Justice Solomon and the 5-2 majority concluded with the following in relevant part: Finally, we reject the ACDL’s argument that constitutional principles of fundamental fairness preclude juvenile convictions from being counted as predicate offenses under the Three Strikes Law. The fundamental fairness doctrine “serves to protect citizens generally against unjust and arbitrary governmental action” where there is otherwise “no explicit statutory or constitutional protection to be invoked.” State v. Njango (2021) (quoting Doe v. Poritz, (1995)). We apply the doctrine “sparingly and only where the interests involved are especially compelling.” We do not find the Legislature’s policy decision to count qualifying juvenile-age crimes as strikes to be fundamentally unfair because, as already explained, the enhanced life-without-parole sentence is imposed only upon commission of a third, violent first-degree crime as an adult.
We therefore hold that the Three Strikes Law and the mandatory life-without-parole sentence imposed upon defendant under that statute do not violate the constitutional prohibition on cruel and unusual punishment. We further hold that Miller and Zuber have no application to adult defendants sentenced under the Three Strikes Law. Accordingly, we affirm defendant’s sentence.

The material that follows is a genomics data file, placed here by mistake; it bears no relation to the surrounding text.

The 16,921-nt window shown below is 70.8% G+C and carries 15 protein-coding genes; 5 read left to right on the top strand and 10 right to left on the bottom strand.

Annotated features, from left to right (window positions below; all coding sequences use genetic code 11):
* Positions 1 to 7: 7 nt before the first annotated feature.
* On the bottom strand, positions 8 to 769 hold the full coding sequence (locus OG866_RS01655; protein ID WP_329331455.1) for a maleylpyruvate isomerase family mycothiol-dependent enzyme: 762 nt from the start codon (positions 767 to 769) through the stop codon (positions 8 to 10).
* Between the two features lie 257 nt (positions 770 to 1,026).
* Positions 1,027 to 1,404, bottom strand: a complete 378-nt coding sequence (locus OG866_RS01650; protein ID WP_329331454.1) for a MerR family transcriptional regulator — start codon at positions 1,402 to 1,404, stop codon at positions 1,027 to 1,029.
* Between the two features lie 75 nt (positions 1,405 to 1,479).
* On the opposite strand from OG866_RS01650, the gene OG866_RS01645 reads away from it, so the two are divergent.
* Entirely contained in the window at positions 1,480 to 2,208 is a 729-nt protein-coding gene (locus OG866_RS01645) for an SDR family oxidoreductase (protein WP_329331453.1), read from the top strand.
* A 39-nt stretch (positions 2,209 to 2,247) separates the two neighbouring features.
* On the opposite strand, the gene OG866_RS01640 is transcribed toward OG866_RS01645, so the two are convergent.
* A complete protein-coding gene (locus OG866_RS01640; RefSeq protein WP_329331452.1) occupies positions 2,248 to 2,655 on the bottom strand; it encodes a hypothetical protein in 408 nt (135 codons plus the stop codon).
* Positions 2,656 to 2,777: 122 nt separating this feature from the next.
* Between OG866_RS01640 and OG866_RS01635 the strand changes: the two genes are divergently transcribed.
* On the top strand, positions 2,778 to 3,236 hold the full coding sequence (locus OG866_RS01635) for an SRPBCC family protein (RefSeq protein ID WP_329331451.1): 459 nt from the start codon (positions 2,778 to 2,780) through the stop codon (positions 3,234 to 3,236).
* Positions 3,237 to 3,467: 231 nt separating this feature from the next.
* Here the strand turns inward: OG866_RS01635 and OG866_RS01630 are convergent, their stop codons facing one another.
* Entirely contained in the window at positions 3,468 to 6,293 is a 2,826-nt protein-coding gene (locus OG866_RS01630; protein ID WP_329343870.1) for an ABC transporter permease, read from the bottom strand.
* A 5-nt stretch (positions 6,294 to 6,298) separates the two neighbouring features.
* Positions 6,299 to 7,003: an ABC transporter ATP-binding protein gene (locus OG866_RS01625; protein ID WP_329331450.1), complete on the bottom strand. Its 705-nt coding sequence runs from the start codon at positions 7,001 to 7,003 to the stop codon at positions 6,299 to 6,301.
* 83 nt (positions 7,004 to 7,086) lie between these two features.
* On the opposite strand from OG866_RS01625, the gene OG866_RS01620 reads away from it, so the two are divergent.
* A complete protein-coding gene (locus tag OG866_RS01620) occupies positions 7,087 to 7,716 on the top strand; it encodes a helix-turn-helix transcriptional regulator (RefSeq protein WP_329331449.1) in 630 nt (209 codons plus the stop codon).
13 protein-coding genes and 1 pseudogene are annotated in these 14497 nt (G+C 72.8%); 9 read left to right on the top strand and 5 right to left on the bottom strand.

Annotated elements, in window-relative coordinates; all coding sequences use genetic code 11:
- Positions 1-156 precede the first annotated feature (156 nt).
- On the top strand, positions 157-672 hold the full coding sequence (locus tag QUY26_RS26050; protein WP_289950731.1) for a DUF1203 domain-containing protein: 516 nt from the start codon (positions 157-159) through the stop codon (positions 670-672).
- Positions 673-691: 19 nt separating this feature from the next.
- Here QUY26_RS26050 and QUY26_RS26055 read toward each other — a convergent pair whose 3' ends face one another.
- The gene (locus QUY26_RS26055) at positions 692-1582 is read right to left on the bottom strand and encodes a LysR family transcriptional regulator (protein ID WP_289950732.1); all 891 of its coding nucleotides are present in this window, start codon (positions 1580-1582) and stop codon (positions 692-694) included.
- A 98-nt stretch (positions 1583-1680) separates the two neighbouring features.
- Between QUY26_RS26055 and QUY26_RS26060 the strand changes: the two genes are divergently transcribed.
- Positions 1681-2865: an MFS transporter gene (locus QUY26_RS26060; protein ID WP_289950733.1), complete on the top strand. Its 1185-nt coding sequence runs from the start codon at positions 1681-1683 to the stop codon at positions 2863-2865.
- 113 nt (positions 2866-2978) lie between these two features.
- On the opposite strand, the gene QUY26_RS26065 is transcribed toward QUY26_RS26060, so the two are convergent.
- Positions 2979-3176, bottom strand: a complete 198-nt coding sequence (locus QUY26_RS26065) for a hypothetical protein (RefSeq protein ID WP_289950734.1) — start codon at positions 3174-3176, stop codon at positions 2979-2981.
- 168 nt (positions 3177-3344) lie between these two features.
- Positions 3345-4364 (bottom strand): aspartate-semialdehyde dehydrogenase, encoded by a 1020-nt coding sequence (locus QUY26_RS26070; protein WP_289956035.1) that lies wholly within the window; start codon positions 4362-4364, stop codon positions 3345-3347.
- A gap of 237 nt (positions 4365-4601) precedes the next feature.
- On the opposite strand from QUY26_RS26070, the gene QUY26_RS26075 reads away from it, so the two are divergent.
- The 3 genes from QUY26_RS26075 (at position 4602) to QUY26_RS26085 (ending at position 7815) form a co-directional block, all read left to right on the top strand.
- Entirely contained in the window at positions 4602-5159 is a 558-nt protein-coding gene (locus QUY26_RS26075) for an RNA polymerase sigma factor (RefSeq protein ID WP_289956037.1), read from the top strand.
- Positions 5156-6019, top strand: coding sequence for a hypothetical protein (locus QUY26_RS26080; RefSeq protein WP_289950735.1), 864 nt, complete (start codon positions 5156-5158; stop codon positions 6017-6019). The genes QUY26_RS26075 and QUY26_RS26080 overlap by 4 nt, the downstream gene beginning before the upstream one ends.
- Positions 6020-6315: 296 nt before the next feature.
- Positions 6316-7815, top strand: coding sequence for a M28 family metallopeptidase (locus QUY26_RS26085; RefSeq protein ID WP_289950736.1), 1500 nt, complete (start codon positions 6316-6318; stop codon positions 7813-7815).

Justice Albin filed a dissenting opinion in which Justice Pierre-Louis, my law school classmate, joined. The dissent opined in relevant part: The use of Ryan’s juvenile conviction as a predicate offense for the purpose of imposing a mandatory life sentence under the Three Strikes Law violates the cruel and unusual punishment provisions of the Federal and State Constitutions. The majority’s decision in this case cannot be squared with the consolidated opinion in State v. Comer and State v. Zarate, in which the Court stressed that because “children are different from adults,” the lengthy mandatory sentences imposed against Comer and Zarate for their juvenile murder convictions were cruel and unusual under the State Constitution.
Whereas Comer and Zarate are now eligible for release after serving twenty years, Ryan — sentenced to a life term at age twenty-three — must serve forty-seven years before he will be eligible for release, based on his juvenile conviction. In Justice Albin’s view, giving Ryan’s juvenile conviction the same constitutional weight as his adult convictions is at odds with the evolving standards of decency addressed in federal and state constitutional caselaw.
The constitutionality of extended term sentences often boils down to an argument over which offense is being punished. Proponents stress that the recent adult offense is the only offense that is being punished. Critics note that the underlying juvenile offenses are also being punished retroactively.